Wait a minute, I said to no one in particular. You're telling me that this movie, which calls itself "a chilling tale of a man pushed too far" and terrifies viewers with threats of the main character's "unstoppable thirst for vengeance," and we're not going to be dealing with any actual crime? Fantastic, we get to watch an hour and a half of British people running around screaming, "Oh no! The possibility of crime! Blimey!" My optimism was crushed.
Fortunately, as the movie progressed, it turned out that there would be plenty of crime. In fact, if you go by the definition above, the one thing this movie was actually missing was antisocial behavior (I'll spell it however I like, dammit). Basically every objectionable action taken by any character in this movie constitutes "a criminal act as such." Unless England doesn't have laws against beating people to death, in which case, I'm hopping on the next plane.
The movie opens with a shot of a burned out car, then immediately flashes to one week earlier. So we know that in a week's time, this random car will be burned. This raises many questions, such as, how does the car get burned? Who burns it? Why would Vinson Pike think that the mystery of a smoldering Gremlin would stick in people's minds long enough for them to care about the answer to any of these questions? The sight of a burned out car might shock people's delicate sensibilities in Ye Olde London Town, but here in the United States of Jesus, we require a four-corpse minimum before we care even a little.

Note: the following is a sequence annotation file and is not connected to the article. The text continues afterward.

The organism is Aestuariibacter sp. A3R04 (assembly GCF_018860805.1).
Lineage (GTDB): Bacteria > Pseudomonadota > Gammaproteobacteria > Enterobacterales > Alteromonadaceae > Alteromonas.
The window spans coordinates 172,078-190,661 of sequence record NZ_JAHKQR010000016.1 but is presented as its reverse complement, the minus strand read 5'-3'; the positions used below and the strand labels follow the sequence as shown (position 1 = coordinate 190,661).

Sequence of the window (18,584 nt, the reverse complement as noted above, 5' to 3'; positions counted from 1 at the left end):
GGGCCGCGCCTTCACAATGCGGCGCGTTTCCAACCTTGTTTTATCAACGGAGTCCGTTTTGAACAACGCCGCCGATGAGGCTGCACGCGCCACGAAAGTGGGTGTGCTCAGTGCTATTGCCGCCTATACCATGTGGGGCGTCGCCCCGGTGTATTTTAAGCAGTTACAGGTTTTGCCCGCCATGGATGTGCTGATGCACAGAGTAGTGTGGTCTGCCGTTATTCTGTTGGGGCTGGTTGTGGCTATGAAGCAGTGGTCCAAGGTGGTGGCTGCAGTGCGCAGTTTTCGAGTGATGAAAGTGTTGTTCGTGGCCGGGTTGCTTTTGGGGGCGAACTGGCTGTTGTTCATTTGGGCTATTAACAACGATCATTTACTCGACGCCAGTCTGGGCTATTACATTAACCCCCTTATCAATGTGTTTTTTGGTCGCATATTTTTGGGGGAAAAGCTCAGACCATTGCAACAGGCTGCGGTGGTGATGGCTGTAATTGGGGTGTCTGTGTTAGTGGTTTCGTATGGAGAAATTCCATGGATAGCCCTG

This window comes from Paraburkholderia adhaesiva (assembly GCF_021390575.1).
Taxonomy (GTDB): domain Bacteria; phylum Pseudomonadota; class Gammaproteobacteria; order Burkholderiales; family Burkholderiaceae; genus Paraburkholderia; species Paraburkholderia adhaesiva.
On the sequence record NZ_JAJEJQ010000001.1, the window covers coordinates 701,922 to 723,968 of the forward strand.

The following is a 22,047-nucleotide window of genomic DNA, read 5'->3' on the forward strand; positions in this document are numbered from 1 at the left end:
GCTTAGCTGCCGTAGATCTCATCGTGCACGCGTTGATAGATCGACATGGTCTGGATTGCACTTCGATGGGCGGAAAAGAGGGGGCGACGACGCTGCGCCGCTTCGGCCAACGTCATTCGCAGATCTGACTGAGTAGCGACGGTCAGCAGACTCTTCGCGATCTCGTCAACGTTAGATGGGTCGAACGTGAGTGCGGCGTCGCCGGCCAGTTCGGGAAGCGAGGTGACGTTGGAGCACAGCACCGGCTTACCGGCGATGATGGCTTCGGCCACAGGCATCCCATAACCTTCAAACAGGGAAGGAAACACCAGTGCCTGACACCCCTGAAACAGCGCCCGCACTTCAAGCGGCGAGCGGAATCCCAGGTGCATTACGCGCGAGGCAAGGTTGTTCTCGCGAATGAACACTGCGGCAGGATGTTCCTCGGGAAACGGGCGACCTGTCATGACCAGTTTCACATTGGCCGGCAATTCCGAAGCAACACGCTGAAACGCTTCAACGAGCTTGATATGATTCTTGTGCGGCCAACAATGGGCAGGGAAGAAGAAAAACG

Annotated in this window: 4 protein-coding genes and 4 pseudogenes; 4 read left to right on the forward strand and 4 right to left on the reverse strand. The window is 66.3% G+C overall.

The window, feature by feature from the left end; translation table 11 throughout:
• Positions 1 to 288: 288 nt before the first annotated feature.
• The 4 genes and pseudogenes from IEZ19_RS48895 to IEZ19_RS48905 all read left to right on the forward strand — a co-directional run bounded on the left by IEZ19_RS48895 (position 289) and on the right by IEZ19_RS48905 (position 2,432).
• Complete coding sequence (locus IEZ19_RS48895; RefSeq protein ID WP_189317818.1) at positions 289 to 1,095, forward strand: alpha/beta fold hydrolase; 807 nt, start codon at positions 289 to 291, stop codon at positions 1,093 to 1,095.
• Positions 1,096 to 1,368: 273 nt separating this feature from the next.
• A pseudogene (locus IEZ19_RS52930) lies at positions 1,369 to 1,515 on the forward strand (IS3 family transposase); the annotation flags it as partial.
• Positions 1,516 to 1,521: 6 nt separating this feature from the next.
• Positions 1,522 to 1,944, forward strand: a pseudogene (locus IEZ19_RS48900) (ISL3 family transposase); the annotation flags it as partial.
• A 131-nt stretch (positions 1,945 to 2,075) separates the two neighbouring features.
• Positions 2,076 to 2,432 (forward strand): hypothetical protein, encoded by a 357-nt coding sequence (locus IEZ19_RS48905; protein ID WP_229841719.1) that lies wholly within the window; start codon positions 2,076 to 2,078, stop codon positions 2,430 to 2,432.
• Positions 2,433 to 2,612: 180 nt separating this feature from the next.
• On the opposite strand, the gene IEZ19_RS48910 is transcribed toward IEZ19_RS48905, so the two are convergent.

Gah!Well, if this movie is going to tell the story of how a car that we can only assume was previously not on fire came to be on fire, fine. So be it. And like all stories of foul goings-on in England, this one begins with hooligans. A whole mess of hooligans, actually. It seems that after the local ruffians finish with their daily shenanigans of tipping over dustbins and slouching at the elderly, they like to congregate in the front yard of a middle-aged man with bad skin named Jakob Kelser. Jakob is a solitary man. He lives alone, save for his two goldfish. His house is enormous and he has enough property to comfortably fit over a dozen hooligans, so he seems to be doing something right, even though we never see him go to work. It could be that he is simply living off the inheritance he received when his mother was murdered in front of his eyes when he was a boy, and he then killed his mother's murderer. It's an event that traumatized him to the point that he cannot close his eyes without reliving that fateful night over and over, often in slow motion, with lots of annoying flashes of light. None of this information actually comes up until almost halfway through the movie, but I'm spoiling it now, because it doesn't have much of an impact on anything. The purpose of Jakob's flashbacks is ostensibly to show that he had a penchant for homicide since he was a child, but none of that backstory is actually necessary to justify the actions he takes later in the film. The teens that he kills are all cocks, and they deserve what they get.